Agricultural trade across US states can mitigate economic impacts of climate change
UNIVERSITY OF ILLINOIS COLLEGE OF AGRICULTURAL, CONSUMER AND ENVIRONMENTAL SCIENCES
A new study from the University of Illinois looks at how changes in weather – including extreme events – may decrease crop profit in one state while increasing profits in other states. The secret ingredient: U.S. interstate trade. It is expected to mitigate the economic impact of climate change by up to $14.5 billion by the middle of the century.
“Our motivation for the study is twofold: Climate change brings about more frequent and intense extreme weather events, which impact agricultural production. At the same time, U.S. and global populations are growing. We need to plan for an additional 64 million people in the U.S. and 1.9 billion people worldwide by 2050, which raises concerns for future food security,” says Sandy Dall’Erba, professor in the Department of Agricultural and Consumer Economics (ACE) and director of the Regional Economics Applications Laboratory (REAL) at U of I. Dall’Erba is lead author on the study, published in the American Journal of Agricultural Economics.
Researchers typically have a dire view of extreme weather effects on agricultural production. For instance, the 2012 drought in the Midwest reduced corn production by 20% in Iowa, 34% in Illinois, and 16% in Nebraska compared to the previous year. This had a disastrous impact on crop producer profits in these states.
“However, crop producers in states that did not experience drought at all or to a much smaller extent, like Minnesota, saw record profits,” Dall’Erba notes. “This is because the price of crops went up that year, and the food supply chain, from livestock in Louisiana and Texas to food processing plants throughout the country, needed the raw products to carry on with their activities. As a result, drought events outside of your own state can benefit you.”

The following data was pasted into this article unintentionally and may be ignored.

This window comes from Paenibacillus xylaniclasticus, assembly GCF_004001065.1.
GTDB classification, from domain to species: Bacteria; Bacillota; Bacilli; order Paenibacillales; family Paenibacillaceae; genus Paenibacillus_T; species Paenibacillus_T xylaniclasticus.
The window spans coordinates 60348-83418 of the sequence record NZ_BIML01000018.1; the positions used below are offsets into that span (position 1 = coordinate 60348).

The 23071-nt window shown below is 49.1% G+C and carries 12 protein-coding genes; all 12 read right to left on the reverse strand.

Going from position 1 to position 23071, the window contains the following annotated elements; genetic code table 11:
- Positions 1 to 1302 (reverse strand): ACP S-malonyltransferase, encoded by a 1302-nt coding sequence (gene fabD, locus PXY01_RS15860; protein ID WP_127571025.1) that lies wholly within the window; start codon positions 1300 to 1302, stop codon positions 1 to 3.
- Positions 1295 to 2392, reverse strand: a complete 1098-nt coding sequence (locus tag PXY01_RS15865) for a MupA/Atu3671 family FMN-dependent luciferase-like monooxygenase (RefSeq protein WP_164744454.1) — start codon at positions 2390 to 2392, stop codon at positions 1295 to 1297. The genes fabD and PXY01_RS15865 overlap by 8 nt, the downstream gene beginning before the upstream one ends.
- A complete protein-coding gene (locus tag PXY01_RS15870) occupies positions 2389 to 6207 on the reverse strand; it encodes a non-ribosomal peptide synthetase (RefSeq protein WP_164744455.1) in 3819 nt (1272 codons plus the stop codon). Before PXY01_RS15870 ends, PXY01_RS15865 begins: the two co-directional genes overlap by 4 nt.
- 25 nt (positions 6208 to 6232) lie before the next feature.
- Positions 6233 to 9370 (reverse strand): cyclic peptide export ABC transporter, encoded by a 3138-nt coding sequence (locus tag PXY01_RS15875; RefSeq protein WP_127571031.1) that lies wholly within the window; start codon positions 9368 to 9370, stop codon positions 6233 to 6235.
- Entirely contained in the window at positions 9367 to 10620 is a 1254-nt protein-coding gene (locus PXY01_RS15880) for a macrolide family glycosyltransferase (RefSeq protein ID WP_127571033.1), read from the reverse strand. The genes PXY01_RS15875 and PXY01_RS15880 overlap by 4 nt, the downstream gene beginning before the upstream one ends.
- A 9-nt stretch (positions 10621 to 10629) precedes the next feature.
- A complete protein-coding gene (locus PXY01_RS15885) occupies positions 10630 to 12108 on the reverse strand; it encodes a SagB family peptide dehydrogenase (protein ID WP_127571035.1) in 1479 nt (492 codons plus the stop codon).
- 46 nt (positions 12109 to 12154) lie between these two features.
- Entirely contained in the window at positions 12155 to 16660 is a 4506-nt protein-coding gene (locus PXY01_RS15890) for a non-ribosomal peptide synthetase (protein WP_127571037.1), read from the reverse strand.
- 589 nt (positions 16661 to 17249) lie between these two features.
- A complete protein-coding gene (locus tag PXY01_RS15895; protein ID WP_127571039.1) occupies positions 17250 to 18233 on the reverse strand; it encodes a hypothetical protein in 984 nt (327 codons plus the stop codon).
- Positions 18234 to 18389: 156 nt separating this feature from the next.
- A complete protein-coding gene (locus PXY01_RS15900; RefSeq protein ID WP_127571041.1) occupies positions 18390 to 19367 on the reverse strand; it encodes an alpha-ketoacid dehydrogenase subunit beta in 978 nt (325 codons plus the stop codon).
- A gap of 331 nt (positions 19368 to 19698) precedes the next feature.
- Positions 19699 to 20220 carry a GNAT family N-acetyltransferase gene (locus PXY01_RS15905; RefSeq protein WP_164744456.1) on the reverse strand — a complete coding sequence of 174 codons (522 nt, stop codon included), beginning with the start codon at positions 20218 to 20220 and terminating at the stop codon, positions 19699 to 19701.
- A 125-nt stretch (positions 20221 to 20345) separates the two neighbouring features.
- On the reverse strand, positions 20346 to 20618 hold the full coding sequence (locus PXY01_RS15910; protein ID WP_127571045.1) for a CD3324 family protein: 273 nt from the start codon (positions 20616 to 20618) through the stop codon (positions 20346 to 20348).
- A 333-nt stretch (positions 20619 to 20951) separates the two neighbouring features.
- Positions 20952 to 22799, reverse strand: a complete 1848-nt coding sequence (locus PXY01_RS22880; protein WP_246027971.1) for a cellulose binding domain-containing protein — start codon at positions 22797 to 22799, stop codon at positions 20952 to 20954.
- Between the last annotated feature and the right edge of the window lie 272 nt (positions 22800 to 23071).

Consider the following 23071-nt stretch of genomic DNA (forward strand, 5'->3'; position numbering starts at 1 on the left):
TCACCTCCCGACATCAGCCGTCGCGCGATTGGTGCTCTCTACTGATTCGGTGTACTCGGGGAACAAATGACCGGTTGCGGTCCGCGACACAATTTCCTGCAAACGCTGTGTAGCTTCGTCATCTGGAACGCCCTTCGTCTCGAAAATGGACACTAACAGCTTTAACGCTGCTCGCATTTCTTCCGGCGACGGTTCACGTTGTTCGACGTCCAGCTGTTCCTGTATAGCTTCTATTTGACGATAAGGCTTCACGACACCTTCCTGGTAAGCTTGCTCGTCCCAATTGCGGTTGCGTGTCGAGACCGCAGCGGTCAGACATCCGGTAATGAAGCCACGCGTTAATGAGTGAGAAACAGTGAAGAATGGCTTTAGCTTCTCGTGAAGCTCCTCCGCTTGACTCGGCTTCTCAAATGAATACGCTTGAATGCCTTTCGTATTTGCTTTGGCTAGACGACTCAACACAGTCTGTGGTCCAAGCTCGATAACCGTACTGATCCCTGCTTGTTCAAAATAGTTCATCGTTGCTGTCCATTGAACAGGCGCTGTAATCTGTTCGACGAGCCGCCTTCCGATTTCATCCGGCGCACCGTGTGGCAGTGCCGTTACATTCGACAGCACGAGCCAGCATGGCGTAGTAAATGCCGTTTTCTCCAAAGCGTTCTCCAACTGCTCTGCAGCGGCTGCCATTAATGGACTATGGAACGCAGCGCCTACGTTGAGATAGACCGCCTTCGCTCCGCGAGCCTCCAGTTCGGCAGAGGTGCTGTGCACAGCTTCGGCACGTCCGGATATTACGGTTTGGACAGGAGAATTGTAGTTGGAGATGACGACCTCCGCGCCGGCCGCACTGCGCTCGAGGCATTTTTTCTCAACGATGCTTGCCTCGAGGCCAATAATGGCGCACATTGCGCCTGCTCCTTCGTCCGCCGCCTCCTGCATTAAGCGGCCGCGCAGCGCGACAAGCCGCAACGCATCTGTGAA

Dall’Erba and study co-authors Zhangliang Chen and Noé Nava, graduate students in ACE, conducted their research within the U.S. because the country is so large that a particular weather event is unlikely to affect every state simultaneously.
“Furthermore, U.S. interstate trade has been relatively understudied – in part because data were not available until recently – even though we use around 90% of agricultural products domestically, for livestock and food processing,” Dall’Erba says.
The researchers analyzed trade flows between U.S. states, based on data from the U.S. Economic Census Bureau’s commodity flow survey at four time points: 1997, 2002, 2007 and 2012. They focused on crop and vegetable trade because these commodities, unlike livestock and food processing, are directly affected by weather events.
> Source: EurekAlert!